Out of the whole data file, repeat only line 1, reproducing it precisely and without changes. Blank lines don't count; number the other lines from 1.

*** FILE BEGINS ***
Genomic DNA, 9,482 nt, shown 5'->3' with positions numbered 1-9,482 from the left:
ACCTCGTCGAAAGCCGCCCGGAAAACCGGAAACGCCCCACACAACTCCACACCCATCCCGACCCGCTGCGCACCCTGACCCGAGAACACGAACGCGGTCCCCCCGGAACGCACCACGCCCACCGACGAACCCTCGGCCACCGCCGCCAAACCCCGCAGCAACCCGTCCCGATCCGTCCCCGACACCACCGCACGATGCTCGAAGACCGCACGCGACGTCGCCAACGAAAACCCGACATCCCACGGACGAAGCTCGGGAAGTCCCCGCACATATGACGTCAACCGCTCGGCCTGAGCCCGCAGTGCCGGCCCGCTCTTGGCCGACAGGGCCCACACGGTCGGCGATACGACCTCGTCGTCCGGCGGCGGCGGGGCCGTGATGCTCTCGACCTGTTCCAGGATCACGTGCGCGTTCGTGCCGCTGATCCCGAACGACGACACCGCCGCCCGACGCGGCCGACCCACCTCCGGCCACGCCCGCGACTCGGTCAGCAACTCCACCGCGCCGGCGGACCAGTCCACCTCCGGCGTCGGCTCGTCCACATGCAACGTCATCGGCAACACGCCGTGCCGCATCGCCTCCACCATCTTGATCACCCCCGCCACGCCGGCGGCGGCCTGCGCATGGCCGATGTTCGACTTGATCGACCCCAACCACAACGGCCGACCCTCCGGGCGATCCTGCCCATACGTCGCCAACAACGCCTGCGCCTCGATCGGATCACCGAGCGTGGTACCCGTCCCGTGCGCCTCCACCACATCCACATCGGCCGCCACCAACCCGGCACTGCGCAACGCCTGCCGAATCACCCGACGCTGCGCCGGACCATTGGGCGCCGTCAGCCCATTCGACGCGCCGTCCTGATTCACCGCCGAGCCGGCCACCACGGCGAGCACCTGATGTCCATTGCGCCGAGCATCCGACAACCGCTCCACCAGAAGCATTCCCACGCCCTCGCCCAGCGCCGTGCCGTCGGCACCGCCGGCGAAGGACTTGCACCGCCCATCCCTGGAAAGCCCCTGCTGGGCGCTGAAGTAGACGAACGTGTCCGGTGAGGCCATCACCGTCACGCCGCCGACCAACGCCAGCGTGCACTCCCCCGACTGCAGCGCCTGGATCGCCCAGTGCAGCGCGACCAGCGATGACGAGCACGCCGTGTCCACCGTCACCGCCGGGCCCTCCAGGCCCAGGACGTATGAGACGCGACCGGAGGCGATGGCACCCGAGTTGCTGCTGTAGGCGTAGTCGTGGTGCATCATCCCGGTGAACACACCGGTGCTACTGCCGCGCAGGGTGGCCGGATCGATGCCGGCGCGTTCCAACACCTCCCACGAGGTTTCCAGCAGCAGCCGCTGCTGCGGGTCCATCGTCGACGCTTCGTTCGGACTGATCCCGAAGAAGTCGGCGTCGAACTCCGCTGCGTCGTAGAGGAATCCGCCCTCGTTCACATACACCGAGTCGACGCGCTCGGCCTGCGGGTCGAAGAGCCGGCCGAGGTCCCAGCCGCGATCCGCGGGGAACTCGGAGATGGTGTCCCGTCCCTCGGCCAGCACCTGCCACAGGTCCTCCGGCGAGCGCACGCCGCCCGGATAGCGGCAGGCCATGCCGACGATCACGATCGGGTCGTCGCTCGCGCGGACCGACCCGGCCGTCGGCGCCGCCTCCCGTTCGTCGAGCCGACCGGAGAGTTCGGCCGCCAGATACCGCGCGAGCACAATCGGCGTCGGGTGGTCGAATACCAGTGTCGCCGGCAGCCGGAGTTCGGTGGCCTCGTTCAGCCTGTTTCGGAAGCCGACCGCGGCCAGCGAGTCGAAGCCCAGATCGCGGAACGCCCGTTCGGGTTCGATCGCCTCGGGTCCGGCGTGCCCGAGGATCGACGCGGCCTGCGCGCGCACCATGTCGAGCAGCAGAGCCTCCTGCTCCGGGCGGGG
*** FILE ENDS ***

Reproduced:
Genomic DNA, 9,482 nt, shown 5'->3' with positions numbered 1-9,482 from the left: